Astronauts Neil Armstrong and Buzz Aldrin probably had an easier time walking on the moon 30 years ago than today's traders have trying to figure out the tax rules surrounding their options trades.
Internal Revenue Service
has recently made one small step toward clearing the dust.
On June 28, the IRS released a ruling that allows traders to specifically identify which shares of a stock they are straddling, removing a large measure of tax risk from this common hedging maneuver.
An investor with a straddle position simultaneously holds an option to buy, or "call," a security along with an option to sell, or "put," the same security for the same price during the same period. The purpose is generally to preserve big gains in a stock. In essence, you agree to sacrifice any further rise in the straddled shares' value in exchange for limiting your loss if the shares decline in value.
Until now, if a trader bought, say, 100 shares of a security at different prices and decided to straddle 25 of them, the IRS would decide which of the 100 shares were straddled, based on criteria that were never made clear. This seemingly random selection could hamper a trader's purposeful hedging tactics. For example, the IRS could decide the least-appreciated shares were straddled rather than the most-appreciated.
"So this ruling is the first of its kind," says Robert Willens, a managing director and strategic tax guru at
in New York.
This ruling comes in response to a February 1998 request from a taxpayer who asked to be allowed to specifically identify his straddled shares. Specifics of his case haven't been released, but here's the general situation he faced, according to Willens:
The taxpayer was long a stock. For the purposes of this explanation, let's say it was 100 shares. First, he decided to enter a collar position with 25 of them. A collar involves buying an out-of-the-money put and selling an out-of-the-money call against a long stock position. This is a type of straddle that allows the investor to take some additional profits if the stock rises in exchange for accepting some losses if the stock falls. (For more on collars, see an
Options Forum on the topic.)
Then he pledged 25 more shares as security for a margin loan. That means he borrowed against those 25 shares. As a result of the loan, he incurred
margin interest . Typically, if you have margin interest, you can get a deduction for that interest as an investment expense up to the amount of investment income. But that interest deduction is disallowed for stock that's part of a straddle.
"If you're in a straddle, you must capitalize the cost of the asset," says Jim Calvin, an investment management tax partner at
Deloitte & Touche
in Boston and editor-in-chief of the
Journal of Taxation of Investments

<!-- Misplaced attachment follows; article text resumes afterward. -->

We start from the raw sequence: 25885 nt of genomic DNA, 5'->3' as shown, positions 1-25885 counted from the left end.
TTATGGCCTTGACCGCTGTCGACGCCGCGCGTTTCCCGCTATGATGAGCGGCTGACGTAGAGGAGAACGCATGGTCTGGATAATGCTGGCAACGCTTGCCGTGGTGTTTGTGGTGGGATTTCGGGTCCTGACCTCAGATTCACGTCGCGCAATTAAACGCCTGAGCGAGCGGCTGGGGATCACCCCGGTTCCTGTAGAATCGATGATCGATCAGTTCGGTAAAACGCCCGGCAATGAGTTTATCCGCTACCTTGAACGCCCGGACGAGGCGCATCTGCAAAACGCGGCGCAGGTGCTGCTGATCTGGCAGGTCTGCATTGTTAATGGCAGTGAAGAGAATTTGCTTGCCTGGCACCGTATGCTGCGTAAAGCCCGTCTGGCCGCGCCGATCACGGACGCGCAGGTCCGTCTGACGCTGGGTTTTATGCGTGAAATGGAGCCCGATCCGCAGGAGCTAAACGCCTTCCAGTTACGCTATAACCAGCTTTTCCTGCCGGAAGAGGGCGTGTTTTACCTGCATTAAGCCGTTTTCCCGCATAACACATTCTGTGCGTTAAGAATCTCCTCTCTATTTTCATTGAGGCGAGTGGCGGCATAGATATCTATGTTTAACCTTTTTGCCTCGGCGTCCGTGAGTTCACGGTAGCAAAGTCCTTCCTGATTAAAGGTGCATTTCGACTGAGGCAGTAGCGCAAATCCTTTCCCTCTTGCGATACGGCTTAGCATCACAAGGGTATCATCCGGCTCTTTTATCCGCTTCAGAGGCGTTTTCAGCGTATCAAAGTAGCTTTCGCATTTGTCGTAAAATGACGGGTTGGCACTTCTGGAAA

. In simple terms, that means you must add any carrying costs or interest charges to your original cost basis.
The taxpayer realized he would receive more benefit from taking the interest as a deduction rather than capitalizing those extra costs, so he needed to know which lots the IRS was going to deem part of the straddle. Specifically, he did not want the IRS claiming that the collateralized lot was part of the straddle. So he asked to be allowed to identify the purpose of specific lots.
The IRS granted his wish "in the absence of regulations" to the contrary, says Willens.
Though the taxpayer in this case was concerned about the taxability of his margin interest expense, there are other tax implications of straddles. For example, if the position is short-term, the holding period for determining the tax rate for capital gains is terminated for shares in a straddle. And any realized losses incurred on one side of a straddle (say, the stock) cannot be used if there are unrecognized gains on the offsetting side (say, the option). So taxpayers' previous inability to specify shares involved in the straddle was a major handicap.
"This is the first formal statement that seems to suggest that you can isolate your exposure rather than being at risk on your entire position," says Richard Shapiro, an
Ernst & Young
securities tax partner in New York.
So how do you put this ruling to work in your own portfolio?
Just like you specifically identify shares for capital-gains purposes when you are selling stocks or mutual funds, you must go through the same process with shares involved in your straddles.
"Send a letter to your broker saying these are the shares you want matched up with the options," suggests Willens. Then your broker should send back confirmation that you can keep in your records.
"But this must be done the day the collar
or straddle is established to make it work," says Shapiro.
He also suggests putting the straddled shares in a separate sub-account, maintained by your broker. That will further prove that those shares are meant to be hedged.
However small this IRS ruling may seem, it's a giant leap for the options world.